Office of Rep. Rosa L. DeLauro (D-CT) News Release
WASHINGTON–In response to a final notice that the United States Postal Service (USPS) will close mail processing facilities in Wallingford and Stamford, Congressman Chris Murphy and Congresswoman Rosa DeLauro today called on Speaker of the House John Boehner to immediately schedule a vote on legislation to reform the postal service by cutting wasteful spending without cutting jobs or critical services.
The USPS has delayed implementation of these closures until May 15, 2012 in order to provide time for Congress to act on legislation that could potentially reduce the need for the closures. Murphy and DeLauro are co-sponsors of a bill that would fix the Postal Service’s retiree health benefits requirements and pension overpayments, which would reduce their operating costs by billions of dollars and save jobs and services in Connecticut and across the country.
“Across Connecticut we have heard loud and clear from our constituents that preserving USPS should be a top priority of Congress,” wrote Murphy and DeLauro. “Real jobs and livelihoods are at stake, as is the vitality and well-being of businesses and everyday Americans who rely heavily on a fully-functioning Postal Service. We urge you to act immediately to schedule a vote on a bill that fixes USPS’ retiree health benefits requirements and pension overpayments as well as saves much-needed services and jobs.”
Full text of the letter:
March 6, 2012
The Honorable John Boehner Speaker of the House H-232, The Capitol Washington, DC 20515
Dear Speaker Boehner:
We recently received final notice from the United States Postal Service (USPS) that two area mail processing facilities in Connecticut – the Southern Connecticut Processing and Distribution Center in Wallingford and the Stamford Processing and Distribution Center – will be closed, along with 223 other facilities across the country. Yet, the USPS has delayed implementation of these closures until May 15, 2012 in order to provide time for Congress to act on legislation that could potentially remove the need for this harmful action. That is why we are writing to urge you to schedule a floor vote immediately on a realistic, bipartisan, and job-protecting postal reform bill. We simply cannot afford to wait any longer.
Across Connecticut we have heard loud and clear from our constituents that preserving USPS should be a top priority of Congress. We whole-heartedly agree. Real jobs and livelihoods are at stake, as is the vitality and well-being of businesses and everyday Americans who rely heavily on a fully-functioning Postal Service. We are not facing a hypothetical situation for the future – time has already begun to run out. According to the Postal Service, the closure of the two area mail processing centers alone will impact over 430 workers in Connecticut. It will send much of the work currently done by these facilities out of the state to Massachusetts and New York, and slow the delivery of first class mail. Sadly, this is just a small fraction of the Postal Service’s plan to downsize the postal workforce by more than 20 percent by closing post offices and potentially even moving to five-day delivery.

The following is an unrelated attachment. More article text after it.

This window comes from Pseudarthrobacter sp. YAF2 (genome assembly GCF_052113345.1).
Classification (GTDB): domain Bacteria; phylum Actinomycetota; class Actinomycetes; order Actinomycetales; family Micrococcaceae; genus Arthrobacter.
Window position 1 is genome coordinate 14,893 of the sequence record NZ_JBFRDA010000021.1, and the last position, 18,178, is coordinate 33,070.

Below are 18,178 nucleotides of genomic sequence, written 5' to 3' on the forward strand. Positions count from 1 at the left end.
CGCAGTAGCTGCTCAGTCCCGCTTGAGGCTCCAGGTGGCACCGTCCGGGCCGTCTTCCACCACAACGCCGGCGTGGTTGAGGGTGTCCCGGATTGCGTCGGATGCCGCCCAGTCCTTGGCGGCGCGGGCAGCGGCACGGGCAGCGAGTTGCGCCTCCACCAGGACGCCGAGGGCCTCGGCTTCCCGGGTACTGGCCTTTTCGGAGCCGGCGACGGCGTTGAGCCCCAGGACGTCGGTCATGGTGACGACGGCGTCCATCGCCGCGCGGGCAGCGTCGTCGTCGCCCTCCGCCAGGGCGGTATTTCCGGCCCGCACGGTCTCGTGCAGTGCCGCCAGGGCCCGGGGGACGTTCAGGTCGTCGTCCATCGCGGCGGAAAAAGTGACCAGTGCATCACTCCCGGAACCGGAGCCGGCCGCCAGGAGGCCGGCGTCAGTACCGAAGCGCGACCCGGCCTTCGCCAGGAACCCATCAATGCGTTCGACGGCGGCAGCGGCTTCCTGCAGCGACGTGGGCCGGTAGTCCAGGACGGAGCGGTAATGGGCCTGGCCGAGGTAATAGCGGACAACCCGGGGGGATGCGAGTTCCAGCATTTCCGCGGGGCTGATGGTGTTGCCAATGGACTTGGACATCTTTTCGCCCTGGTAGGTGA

In total, these actions would impact almost every Connecticut resident, ranging from the 10,000 Connecticut postal workers whose jobs are directly threatened, to the seniors who may not receive their mail-order medications in time, to Connecticut communications companies that have a mutually dependent relationship with the Postal Service. Importantly, while USPS’ plans may result in short-term savings, they will almost certainly amount to a long-term loss of revenue and the shedding of even more Connecticut jobs as consumers take their lucrative express packing services needs to USPS competitors such as UPS and FedEx.
The Postal Service’s actions are motivated by the fact that it must reduce its operating costs by $20 billion by 2015 in order to return to profitability. Yet, Congress has the sole authority to bring USPS to solvency in a way that won’t increase our staggering unemployment rate or decrease services. We have long been at the forefront in advocating for Congress to take up a fair and effective bill to save and reform the USPS. The cornerstone of such legislation would be the reevaluation of the retiree health benefit prepayment requirement and the return of over $80 billion in overpayments into Postal retiree pension funds. Yet, we are discouraged that legislation which attacks labor unions and consumer access has been prioritized over serious efforts that preserve the integrity and employment capacity of the Postal Service.
We have the power to solve the Postal Service’s fiscal problems in a way that is fair, just, and smart. Again, we urge you to act immediately to schedule a vote on a bill that fixes USPS’ retiree health benefits requirements and pension overpayments as well as saves much-needed services and jobs. Our state depends on it.